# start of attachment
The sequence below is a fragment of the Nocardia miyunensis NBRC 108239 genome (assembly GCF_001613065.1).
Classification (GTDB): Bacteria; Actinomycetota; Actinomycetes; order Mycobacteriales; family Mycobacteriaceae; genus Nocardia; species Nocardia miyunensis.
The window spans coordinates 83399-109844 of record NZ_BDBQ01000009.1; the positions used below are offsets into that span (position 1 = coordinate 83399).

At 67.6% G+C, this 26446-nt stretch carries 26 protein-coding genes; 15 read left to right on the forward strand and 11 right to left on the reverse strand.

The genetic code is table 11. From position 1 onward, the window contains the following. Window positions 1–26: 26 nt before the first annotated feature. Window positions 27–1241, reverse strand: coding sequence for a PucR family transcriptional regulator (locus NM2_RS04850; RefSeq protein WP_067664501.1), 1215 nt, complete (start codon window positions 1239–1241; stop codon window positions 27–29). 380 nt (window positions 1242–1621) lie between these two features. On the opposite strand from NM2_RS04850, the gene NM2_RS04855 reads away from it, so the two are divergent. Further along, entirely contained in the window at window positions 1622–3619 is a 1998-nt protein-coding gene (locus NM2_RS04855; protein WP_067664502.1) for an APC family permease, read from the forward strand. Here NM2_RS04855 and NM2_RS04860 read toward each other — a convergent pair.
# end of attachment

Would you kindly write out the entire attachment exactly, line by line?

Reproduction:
The sequence below is a fragment of the Nocardia miyunensis NBRC 108239 genome (assembly GCF_001613065.1).
Classification (GTDB): Bacteria; Actinomycetota; Actinomycetes; order Mycobacteriales; family Mycobacteriaceae; genus Nocardia; species Nocardia miyunensis.
The window spans coordinates 83399-109844 of record NZ_BDBQ01000009.1; the positions used below are offsets into that span (position 1 = coordinate 83399).

At 67.6% G+C, this 26446-nt stretch carries 26 protein-coding genes; 15 read left to right on the forward strand and 11 right to left on the reverse strand.

The genetic code is table 11. From position 1 onward, the window contains the following. Window positions 1–26: 26 nt before the first annotated feature. Window positions 27–1241, reverse strand: coding sequence for a PucR family transcriptional regulator (locus NM2_RS04850; RefSeq protein WP_067664501.1), 1215 nt, complete (start codon window positions 1239–1241; stop codon window positions 27–29). 380 nt (window positions 1242–1621) lie between these two features. On the opposite strand from NM2_RS04850, the gene NM2_RS04855 reads away from it, so the two are divergent. Further along, entirely contained in the window at window positions 1622–3619 is a 1998-nt protein-coding gene (locus NM2_RS04855; protein WP_067664502.1) for an APC family permease, read from the forward strand. Here NM2_RS04855 and NM2_RS04860 read toward each other — a convergent pair.